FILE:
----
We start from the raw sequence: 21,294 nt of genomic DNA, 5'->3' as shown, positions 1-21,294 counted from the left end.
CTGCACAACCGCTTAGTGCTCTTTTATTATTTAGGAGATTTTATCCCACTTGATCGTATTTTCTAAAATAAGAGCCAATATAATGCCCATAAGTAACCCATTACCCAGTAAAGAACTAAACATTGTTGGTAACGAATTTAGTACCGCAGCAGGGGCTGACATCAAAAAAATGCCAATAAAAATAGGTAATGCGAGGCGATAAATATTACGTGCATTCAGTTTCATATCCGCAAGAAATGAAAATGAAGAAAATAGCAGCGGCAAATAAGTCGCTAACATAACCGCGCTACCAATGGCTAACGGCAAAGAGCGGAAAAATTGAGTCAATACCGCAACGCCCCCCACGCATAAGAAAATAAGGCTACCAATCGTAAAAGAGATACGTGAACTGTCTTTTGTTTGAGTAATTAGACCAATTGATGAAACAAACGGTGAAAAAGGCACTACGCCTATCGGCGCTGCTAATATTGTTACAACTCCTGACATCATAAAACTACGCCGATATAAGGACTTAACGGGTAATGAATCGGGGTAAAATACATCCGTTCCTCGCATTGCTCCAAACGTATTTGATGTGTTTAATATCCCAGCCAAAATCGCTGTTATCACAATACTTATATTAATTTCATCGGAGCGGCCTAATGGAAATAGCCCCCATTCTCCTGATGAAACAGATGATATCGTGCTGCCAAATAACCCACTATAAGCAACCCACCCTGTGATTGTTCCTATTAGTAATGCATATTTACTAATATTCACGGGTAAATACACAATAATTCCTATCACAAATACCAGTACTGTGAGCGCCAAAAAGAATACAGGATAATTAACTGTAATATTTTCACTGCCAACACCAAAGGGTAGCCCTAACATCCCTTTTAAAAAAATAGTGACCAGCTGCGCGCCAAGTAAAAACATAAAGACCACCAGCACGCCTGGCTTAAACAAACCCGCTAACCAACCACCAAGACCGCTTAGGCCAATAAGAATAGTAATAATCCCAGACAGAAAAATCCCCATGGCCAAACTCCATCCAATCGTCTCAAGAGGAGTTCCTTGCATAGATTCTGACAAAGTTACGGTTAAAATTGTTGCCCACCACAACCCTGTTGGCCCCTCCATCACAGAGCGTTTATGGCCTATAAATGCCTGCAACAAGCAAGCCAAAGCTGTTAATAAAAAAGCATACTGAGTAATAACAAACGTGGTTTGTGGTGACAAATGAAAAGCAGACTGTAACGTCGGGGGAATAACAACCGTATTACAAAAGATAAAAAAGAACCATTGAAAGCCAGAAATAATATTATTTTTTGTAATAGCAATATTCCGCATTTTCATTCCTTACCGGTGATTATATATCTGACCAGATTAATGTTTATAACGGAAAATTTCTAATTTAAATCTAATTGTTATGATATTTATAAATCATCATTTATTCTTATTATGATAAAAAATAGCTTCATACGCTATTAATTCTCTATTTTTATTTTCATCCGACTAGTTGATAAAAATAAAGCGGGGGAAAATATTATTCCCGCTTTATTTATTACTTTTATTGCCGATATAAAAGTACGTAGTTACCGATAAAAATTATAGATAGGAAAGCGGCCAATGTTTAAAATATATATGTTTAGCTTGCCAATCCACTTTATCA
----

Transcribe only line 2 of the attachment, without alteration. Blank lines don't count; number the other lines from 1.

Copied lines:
CTGCACAACCGCTTAGTGCTCTTTTATTATTTAGGAGATTTTATCCCACTTGATCGTATTTTCTAAAATAAGAGCCAATATAATGCCCATAAGTAACCCATTACCCAGTAAAGAACTAAACATTGTTGGTAACGAATTTAGTACCGCAGCAGGGGCTGACATCAAAAAAATGCCAATAAAAATAGGTAATGCGAGGCGATAAATATTACGTGCATTCAGTTTCATATCCGCAAGAAATGAAAATGAAGAAAATAGCAGCGGCAAATAAGTCGCTAACATAACCGCGCTACCAATGGCTAACGGCAAAGAGCGGAAAAATTGAGTCAATACCGCAACGCCCCCCACGCATAAGAAAATAAGGCTACCAATCGTAAAAGAGATACGTGAACTGTCTTTTGTTTGAGTAATTAGACCAATTGATGAAACAAACGGTGAAAAAGGCACTACGCCTATCGGCGCTGCTAATATTGTTACAACTCCTGACATCATAAAACTACGCCGATATAAGGACTTAACGGGTAATGAATCGGGGTAAAATACATCCGTTCCTCGCATTGCTCCAAACGTATTTGATGTGTTTAATATCCCAGCCAAAATCGCTGTTATCACAATACTTATATTAATTTCATCGGAGCGGCCTAATGGAAATAGCCCCCATTCTCCTGATGAAACAGATGATATCGTGCTGCCAAATAACCCACTATAAGCAACCCACCCTGTGATTGTTCCTATTAGTAATGCATATTTACTAATATTCACGGGTAAATACACAATAATTCCTATCACAAATACCAGTACTGTGAGCGCCAAAAAGAATACAGGATAATTAACTGTAATATTTTCACTGCCAACACCAAAGGGTAGCCCTAACATCCCTTTTAAAAAAATAGTGACCAGCTGCGCGCCAAGTAAAAACATAAAGACCACCAGCACGCCTGGCTTAAACAAACCCGCTAACCAACCACCAAGACCGCTTAGGCCAATAAGAATAGTAATAATCCCAGACAGAAAAATCCCCATGGCCAAACTCCATCCAATCGTCTCAAGAGGAGTTCCTTGCATAGATTCTGACAAAGTTACGGTTAAAATTGTTGCCCACCACAACCCTGTTGGCCCCTCCATCACAGAGCGTTTATGGCCTATAAATGCCTGCAACAAGCAAGCCAAAGCTGTTAATAAAAAAGCATACTGAGTAATAACAAACGTGGTTTGTGGTGACAAATGAAAAGCAGACTGTAACGTCGGGGGAATAACAACCGTATTACAAAAGATAAAAAAGAACCATTGAAAGCCAGAAATAATATTATTTTTTGTAATAGCAATATTCCGCATTTTCATTCCTTACCGGTGATTATATATCTGACCAGATTAATGTTTATAACGGAAAATTTCTAATTTAAATCTAATTGTTATGATATTTATAAATCATCATTTATTCTTATTATGATAAAAAATAGCTTCATACGCTATTAATTCTCTATTTTTATTTTCATCCGACTAGTTGATAAAAATAAAGCGGGGGAAAATATTATTCCCGCTTTATTTATTACTTTTATTGCCGATATAAAAGTACGTAGTTACCGATAAAAATTATAGATAGGAAAGCGGCCAATGTTTAAAATATATATGTTTAGCTTGCCAATCCACTTTATCA